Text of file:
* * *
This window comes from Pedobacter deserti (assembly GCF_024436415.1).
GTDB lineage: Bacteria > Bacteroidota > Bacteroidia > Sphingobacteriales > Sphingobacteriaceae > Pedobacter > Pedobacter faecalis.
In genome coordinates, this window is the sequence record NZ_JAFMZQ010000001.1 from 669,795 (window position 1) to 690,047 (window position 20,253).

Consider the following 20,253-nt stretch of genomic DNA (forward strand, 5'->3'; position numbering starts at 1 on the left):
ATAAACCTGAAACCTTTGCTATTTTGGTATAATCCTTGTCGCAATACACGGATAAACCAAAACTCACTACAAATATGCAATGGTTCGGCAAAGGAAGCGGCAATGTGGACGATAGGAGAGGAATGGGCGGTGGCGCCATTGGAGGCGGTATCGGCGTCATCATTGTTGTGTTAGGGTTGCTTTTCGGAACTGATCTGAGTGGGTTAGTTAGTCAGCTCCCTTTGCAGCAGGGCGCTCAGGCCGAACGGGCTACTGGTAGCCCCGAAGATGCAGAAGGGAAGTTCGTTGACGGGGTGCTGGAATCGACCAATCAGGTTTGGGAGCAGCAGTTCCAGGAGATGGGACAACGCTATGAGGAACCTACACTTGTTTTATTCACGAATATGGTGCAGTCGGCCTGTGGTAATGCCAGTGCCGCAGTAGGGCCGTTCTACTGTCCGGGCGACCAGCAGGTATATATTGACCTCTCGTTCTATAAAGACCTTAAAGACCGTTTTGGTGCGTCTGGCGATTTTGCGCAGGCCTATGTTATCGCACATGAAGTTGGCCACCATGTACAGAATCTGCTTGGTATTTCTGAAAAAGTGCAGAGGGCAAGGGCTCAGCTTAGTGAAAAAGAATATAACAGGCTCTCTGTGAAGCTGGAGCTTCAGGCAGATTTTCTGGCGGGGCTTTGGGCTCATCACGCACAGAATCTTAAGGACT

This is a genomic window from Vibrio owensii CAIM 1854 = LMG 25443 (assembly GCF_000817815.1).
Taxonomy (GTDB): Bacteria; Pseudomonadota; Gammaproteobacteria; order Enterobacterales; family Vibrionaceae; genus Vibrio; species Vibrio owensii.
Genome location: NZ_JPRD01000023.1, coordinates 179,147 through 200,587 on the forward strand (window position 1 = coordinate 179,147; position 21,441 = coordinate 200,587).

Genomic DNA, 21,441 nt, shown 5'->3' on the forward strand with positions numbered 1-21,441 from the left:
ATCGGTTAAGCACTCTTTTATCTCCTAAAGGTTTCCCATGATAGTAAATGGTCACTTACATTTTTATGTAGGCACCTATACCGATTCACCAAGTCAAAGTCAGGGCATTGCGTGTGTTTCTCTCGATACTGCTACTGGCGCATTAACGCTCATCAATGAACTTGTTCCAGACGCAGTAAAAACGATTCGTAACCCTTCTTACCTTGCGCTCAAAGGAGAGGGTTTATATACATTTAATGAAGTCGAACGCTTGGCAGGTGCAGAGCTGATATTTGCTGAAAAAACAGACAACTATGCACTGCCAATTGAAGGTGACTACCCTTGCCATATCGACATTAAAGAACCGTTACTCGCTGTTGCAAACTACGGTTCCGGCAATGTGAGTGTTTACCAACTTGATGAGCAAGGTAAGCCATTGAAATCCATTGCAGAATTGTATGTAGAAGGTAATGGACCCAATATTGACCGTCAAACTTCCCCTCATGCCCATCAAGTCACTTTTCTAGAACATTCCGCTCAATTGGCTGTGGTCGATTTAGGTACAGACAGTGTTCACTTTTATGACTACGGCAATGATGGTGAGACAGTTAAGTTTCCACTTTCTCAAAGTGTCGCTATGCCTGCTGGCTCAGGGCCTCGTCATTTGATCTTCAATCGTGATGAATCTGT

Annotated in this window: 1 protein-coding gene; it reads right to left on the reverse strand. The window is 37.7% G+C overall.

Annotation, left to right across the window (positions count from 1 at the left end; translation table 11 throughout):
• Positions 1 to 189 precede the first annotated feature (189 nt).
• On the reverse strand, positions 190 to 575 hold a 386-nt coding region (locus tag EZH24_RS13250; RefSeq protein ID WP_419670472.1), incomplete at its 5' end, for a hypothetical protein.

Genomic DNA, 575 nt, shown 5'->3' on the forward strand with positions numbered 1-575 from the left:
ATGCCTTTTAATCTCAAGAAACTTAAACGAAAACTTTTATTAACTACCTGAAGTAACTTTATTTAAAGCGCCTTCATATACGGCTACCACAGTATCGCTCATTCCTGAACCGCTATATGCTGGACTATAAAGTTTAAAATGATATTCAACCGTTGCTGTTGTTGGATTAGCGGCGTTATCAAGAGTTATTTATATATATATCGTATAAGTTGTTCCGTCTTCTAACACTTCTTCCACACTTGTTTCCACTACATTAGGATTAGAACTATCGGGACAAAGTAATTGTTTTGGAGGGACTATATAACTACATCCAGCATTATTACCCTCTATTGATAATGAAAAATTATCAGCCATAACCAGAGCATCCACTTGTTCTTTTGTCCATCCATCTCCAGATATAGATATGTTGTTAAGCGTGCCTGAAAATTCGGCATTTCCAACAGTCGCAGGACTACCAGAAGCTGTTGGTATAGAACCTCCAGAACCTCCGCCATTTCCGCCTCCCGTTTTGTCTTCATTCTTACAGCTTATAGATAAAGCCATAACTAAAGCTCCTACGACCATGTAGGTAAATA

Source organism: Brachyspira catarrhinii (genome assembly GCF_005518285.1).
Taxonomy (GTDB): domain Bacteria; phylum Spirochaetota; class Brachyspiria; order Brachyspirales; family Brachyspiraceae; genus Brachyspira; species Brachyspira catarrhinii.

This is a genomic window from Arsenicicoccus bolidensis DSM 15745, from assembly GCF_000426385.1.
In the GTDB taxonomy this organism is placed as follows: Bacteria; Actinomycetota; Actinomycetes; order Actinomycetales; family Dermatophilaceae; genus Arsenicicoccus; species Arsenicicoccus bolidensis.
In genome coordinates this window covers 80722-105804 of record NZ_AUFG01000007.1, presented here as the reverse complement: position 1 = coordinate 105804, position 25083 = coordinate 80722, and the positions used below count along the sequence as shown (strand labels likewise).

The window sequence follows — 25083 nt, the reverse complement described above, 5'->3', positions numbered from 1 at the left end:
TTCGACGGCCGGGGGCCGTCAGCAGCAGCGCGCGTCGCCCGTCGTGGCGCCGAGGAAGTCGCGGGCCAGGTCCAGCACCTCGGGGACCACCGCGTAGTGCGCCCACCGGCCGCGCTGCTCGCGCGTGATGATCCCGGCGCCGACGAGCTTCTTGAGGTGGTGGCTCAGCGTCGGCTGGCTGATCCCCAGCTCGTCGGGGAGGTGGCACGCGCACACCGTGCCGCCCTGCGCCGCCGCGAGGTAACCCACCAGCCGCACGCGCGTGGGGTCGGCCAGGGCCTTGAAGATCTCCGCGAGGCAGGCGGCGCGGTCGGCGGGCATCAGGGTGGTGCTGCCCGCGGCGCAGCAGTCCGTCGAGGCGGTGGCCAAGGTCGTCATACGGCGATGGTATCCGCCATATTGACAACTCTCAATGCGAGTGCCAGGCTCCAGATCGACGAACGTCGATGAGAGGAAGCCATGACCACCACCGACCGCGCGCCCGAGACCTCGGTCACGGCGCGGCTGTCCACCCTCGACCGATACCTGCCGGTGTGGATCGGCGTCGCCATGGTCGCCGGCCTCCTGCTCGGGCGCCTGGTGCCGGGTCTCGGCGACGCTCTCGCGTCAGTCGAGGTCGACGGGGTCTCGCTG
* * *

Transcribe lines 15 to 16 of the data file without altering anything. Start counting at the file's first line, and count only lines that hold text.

Genomic DNA, 575 nt, shown 5'->3' on the forward strand with positions numbered 1-575 from the left:
ATGCCTTTTAATCTCAAGAAACTTAAACGAAAACTTTTATTAACTACCTGAAGTAACTTTATTTAAAGCGCCTTCATATACGGCTACCACAGTATCGCTCATTCCTGAACCGCTATATGCTGGACTATAAAGTTTAAAATGATATTCAACCGTTGCTGTTGTTGGATTAGCGGCGTTATCAAGAGTTATTTATATATATATCGTATAAGTTGTTCCGTCTTCTAACACTTCTTCCACACTTGTTTCCACTACATTAGGATTAGAACTATCGGGACAAAGTAATTGTTTTGGAGGGACTATATAACTACATCCAGCATTATTACCCTCTATTGATAATGAAAAATTATCAGCCATAACCAGAGCATCCACTTGTTCTTTTGTCCATCCATCTCCAGATATAGATATGTTGTTAAGCGTGCCTGAAAATTCGGCATTTCCAACAGTCGCAGGACTACCAGAAGCTGTTGGTATAGAACCTCCAGAACCTCCGCCATTTCCGCCTCCCGTTTTGTCTTCATTCTTACAGCTTATAGATAAAGCCATAACTAAAGCTCCTACGACCATGTAGGTAAATA